“Yankees suck! Yankees suck! Yankees suck!”
The crowd in Comerica Park seethed with disappointment — and plenty of one-fingered salutes of disgust flipped into the air — after New York Yankees manager Aaron Boone decided to intentionally walk Miguel Cabrera on Thursday afternoon in his last at-bat, his last chance on this day to get his 3,000th career hit.
“I hate the Yankees!” screamed Mike Chezick, 59, of South Lyon.
Don’t tell him about baseball strategy — even though you can argue it was the right strategy, I wanted to see him hit.
Don’t tell him about getting the right matchup — this sucked for thousands of fans who wanted to see history.
“I can’t believe it!” Chezick said, dropping his head, shaking it back and forth.
The boos continued. The chants grew louder. And none of this made any sense to the eight guys I had spent the afternoon with.
None of them had ever met before the Tigers played on Thursday.
But after it?
They were united in their anger. They felt robbed. They felt like a piece of history — or at least their chance at seeing history — had been taken away from them. I don’t blame them.
Yes, it might be solid baseball strategy — Cabrera went 3-for-4 on Wednesday night, remember? But that hardly mattered in the moment to thousands of Tigers fans.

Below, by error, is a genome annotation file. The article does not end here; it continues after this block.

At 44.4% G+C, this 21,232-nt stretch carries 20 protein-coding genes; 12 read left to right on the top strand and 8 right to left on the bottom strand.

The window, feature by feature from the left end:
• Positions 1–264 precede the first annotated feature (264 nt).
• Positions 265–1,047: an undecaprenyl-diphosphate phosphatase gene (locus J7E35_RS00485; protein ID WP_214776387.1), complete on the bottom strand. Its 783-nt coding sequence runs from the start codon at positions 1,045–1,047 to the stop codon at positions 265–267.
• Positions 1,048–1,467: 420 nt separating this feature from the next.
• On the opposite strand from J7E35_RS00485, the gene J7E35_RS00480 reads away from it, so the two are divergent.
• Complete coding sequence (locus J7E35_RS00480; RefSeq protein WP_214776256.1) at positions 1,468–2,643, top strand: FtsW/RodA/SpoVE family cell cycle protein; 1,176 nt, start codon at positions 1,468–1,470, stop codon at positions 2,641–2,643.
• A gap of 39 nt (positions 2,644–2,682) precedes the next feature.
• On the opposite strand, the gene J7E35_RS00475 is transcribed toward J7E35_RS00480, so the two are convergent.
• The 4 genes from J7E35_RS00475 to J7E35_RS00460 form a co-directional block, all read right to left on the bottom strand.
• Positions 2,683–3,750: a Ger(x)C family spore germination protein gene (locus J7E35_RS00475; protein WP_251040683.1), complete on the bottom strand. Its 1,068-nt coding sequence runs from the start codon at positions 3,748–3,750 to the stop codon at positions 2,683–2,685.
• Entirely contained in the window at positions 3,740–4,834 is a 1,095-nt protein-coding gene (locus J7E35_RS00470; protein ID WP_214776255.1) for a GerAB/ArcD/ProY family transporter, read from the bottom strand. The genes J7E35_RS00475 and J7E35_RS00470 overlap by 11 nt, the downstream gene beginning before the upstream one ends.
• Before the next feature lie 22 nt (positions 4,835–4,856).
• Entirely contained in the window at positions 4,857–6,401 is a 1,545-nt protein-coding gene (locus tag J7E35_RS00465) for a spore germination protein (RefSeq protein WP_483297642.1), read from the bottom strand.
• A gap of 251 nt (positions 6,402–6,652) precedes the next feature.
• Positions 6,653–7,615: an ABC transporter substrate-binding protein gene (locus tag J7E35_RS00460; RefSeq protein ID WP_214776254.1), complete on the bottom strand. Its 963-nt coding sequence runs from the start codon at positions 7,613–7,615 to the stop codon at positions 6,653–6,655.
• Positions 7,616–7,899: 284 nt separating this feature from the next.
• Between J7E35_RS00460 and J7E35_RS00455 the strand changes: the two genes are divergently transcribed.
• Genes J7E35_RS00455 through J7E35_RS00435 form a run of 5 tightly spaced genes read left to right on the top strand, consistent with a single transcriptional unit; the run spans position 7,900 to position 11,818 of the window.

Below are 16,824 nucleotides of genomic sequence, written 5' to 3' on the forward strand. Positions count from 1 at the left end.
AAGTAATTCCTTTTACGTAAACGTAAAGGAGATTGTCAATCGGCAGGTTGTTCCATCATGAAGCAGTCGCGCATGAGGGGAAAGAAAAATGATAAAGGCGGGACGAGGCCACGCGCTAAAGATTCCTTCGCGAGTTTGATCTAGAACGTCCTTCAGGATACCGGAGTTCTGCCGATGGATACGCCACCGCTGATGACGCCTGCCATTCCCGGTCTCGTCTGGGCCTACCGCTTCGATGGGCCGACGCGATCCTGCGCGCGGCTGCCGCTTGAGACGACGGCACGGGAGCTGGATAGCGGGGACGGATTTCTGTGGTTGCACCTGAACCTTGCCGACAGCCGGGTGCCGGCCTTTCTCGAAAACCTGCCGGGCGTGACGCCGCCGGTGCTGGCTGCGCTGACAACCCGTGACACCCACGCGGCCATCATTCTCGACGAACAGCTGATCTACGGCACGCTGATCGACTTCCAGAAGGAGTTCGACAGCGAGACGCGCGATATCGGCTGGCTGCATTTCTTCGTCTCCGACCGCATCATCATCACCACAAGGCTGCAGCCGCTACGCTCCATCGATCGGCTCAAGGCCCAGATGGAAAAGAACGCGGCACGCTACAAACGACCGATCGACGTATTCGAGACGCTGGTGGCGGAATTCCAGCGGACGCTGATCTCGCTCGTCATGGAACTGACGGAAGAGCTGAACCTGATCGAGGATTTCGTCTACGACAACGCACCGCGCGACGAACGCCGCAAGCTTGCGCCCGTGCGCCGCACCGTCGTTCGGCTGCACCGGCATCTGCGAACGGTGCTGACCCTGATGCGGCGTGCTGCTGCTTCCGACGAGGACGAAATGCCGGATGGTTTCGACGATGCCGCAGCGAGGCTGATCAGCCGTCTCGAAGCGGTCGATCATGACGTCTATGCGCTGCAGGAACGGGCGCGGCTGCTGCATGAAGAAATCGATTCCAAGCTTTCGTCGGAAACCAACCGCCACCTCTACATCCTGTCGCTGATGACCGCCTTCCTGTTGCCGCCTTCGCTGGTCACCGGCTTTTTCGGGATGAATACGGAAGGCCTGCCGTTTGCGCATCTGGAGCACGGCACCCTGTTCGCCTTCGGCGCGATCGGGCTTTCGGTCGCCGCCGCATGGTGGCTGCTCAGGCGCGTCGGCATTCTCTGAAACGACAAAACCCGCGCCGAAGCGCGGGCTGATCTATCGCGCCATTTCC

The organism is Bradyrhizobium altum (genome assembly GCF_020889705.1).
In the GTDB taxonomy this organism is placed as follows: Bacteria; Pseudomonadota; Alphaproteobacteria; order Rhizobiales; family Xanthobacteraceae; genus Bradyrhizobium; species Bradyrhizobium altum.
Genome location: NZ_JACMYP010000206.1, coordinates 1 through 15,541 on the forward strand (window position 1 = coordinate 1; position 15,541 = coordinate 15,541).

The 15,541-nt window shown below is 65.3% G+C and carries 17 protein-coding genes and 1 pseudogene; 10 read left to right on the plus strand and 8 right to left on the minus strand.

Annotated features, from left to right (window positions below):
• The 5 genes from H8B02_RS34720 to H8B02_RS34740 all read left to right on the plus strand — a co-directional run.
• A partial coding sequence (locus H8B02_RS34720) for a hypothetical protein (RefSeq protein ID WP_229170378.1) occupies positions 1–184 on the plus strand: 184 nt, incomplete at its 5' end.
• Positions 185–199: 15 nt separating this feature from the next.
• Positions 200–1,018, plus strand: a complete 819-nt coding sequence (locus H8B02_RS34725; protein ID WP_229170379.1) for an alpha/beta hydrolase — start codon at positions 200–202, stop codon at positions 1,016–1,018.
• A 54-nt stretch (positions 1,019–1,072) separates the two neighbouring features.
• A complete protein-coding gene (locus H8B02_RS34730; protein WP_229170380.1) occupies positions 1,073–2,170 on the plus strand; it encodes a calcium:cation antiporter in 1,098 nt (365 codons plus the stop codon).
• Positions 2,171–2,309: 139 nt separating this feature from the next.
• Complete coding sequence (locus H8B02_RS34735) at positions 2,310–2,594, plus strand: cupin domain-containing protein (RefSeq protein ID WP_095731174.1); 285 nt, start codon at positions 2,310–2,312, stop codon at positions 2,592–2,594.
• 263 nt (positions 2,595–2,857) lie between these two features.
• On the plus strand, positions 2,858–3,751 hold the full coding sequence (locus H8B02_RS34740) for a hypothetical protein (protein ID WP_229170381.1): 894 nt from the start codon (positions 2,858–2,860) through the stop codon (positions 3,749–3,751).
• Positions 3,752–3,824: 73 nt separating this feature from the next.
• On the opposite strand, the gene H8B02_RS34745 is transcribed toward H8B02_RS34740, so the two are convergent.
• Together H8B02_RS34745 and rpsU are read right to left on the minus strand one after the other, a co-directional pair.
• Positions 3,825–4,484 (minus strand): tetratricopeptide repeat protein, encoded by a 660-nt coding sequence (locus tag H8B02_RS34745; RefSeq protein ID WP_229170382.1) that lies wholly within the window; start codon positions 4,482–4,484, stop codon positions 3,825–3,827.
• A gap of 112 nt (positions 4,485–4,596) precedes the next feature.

“It’s awful,” said Owen Domzalski, 17, of Grosse Pointe Park.
“That’s the Yankees for you,” Chezick said.
But I loved seeing the passion. Feeling the energy.
And hearing it.
‘You can feel the tension’
I spent the entire game, a 3-0 Tigers win, beyond the left-field fence, next to the Willie Horton statue, a few feet from the Miggy Milestones marker.
It was an amazing drama, even though the Cabrera at-bats didn’t play out how anyone wanted.
The excitement pulsed through Comerica Park when Cabrera came up in the first inning.
“This is like adult Christmas!” Chezick screamed.
Brad Krotzer, 42, held up his cellphone. “Come on Miggy, get it!’ he screamed.
Cabrera stepped into the box.
“Oh my God, I can’t believe this!” said Scott VanderPloeg, 37, of Detroit.
VanderPloeg left his cellphone in his car and he was happy for that.
Because he wanted to watch everything. Remember everything.